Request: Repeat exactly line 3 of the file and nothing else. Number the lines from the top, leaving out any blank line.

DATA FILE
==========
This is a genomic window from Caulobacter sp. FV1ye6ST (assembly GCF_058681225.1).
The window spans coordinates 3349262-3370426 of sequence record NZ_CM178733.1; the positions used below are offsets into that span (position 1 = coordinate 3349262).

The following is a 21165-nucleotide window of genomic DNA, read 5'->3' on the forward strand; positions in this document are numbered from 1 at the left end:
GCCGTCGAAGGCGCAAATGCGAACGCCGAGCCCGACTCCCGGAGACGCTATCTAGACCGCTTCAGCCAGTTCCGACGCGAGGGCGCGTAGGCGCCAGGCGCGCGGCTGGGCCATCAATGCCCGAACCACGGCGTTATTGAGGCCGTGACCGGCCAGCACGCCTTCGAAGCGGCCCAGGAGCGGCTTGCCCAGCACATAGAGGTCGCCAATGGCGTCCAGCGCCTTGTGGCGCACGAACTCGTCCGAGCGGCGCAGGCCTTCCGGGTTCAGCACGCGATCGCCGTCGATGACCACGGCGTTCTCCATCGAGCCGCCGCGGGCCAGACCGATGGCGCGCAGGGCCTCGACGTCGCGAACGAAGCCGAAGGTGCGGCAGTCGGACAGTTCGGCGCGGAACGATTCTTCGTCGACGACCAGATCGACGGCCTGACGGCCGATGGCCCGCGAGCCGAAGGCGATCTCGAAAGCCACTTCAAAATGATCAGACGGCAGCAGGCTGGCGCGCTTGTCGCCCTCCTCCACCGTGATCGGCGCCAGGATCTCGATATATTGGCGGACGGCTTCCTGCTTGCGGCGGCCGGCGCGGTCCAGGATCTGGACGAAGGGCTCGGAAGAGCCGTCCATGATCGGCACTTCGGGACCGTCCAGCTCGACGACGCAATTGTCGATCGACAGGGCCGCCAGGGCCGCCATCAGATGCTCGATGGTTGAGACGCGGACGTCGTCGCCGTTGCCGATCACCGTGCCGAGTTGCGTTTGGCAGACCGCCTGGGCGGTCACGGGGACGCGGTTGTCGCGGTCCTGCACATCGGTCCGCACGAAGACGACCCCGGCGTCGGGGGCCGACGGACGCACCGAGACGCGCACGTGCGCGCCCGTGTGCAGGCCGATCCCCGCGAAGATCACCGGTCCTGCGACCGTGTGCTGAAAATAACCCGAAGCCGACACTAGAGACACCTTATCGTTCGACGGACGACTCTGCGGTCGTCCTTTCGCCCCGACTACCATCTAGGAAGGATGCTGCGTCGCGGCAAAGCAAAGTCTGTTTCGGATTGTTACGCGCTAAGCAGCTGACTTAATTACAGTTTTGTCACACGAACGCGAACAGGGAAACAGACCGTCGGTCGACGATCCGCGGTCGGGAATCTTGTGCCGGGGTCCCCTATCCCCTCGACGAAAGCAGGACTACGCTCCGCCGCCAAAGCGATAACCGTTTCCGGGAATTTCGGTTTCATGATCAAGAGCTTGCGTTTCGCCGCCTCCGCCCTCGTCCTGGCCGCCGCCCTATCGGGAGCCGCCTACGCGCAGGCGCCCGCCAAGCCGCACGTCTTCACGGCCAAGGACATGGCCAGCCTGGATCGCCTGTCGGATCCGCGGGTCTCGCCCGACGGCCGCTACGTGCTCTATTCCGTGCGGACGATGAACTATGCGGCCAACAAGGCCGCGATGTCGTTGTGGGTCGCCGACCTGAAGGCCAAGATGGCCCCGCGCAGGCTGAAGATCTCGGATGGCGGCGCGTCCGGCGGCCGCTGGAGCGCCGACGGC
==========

The following is a 21165-nucleotide window of genomic DNA, read 5'->3' on the forward strand; positions in this document are numbered from 1 at the left end: